Last week’s surprise announcement of a China-brokered deal to reestablish diplomatic ties between Saudi Arabia and Iran became the latest signal of China’s geopolitical prowess and capacity to replace the United States as the region’s mediator. As the largest trading partner of both countries, China’s foray into conflict resolution is backed by its capacity as an importer of the region’s commodities, as well as its standing as a critical growth market for the Saudis and as an economic lifeline for Iran amid sanctions.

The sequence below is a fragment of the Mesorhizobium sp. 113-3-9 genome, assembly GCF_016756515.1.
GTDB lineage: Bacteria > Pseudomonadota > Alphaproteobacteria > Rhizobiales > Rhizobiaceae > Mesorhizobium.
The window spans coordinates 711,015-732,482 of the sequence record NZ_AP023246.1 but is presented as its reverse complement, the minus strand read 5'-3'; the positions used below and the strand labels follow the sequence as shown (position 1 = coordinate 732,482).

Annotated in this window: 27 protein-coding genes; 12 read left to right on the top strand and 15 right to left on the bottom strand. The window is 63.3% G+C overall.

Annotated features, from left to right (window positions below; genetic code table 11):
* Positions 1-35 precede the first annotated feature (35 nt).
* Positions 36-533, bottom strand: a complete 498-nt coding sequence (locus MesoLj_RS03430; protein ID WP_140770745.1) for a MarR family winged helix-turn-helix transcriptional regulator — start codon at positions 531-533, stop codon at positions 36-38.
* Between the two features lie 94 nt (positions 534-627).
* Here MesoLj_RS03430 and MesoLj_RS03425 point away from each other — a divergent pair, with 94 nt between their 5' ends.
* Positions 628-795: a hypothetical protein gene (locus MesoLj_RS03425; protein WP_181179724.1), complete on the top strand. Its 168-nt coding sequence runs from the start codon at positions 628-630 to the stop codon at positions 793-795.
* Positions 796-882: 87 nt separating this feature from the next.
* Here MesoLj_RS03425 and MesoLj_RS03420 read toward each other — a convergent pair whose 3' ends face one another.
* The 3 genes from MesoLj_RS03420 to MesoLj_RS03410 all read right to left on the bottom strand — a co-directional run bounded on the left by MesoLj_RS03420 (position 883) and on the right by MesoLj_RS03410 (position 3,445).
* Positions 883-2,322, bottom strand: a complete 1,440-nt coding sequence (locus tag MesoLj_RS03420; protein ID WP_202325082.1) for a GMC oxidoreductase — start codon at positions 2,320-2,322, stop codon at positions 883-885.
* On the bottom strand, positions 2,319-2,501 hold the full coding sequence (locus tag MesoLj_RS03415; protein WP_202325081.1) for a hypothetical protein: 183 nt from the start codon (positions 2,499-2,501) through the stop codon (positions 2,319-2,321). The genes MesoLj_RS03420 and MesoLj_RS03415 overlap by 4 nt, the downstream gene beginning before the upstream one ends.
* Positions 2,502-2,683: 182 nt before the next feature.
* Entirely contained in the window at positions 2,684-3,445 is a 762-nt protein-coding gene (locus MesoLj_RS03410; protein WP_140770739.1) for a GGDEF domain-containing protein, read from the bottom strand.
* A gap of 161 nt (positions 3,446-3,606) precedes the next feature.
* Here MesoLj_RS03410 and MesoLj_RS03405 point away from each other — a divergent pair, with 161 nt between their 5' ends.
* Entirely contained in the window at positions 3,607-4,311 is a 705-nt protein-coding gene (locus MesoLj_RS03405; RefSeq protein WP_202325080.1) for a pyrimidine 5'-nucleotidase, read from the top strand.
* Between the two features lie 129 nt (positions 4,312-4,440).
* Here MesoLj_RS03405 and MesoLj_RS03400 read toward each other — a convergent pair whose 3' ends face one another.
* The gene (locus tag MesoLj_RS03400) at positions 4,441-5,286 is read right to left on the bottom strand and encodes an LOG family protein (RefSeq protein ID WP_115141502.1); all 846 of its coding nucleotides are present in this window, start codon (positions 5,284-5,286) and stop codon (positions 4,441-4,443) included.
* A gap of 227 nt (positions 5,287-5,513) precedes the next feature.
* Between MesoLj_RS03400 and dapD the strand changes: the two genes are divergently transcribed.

China’s role as a mediator in the region follows President Xi Jinping’s visit to Riyadh last December during a Gulf Summit, as well as a state visit to Iran made last month. In Riyadh, Xi’s visit emphasized and encouraged yuan-denominated trade, citing benefits against an appreciating dollar that has led to currency volatility among Gulf exporters. Last month’s visit with Iranian President Ebrahim Raisi concluded with a joint statement to lift sanctions imposed upon Iran as a prerequisite to re-implementing the Joint Comprehensive Plan of Action (JCPOA), the landmark agreement that had curbed Iran’s nuclear program in exchange for sanctions relief.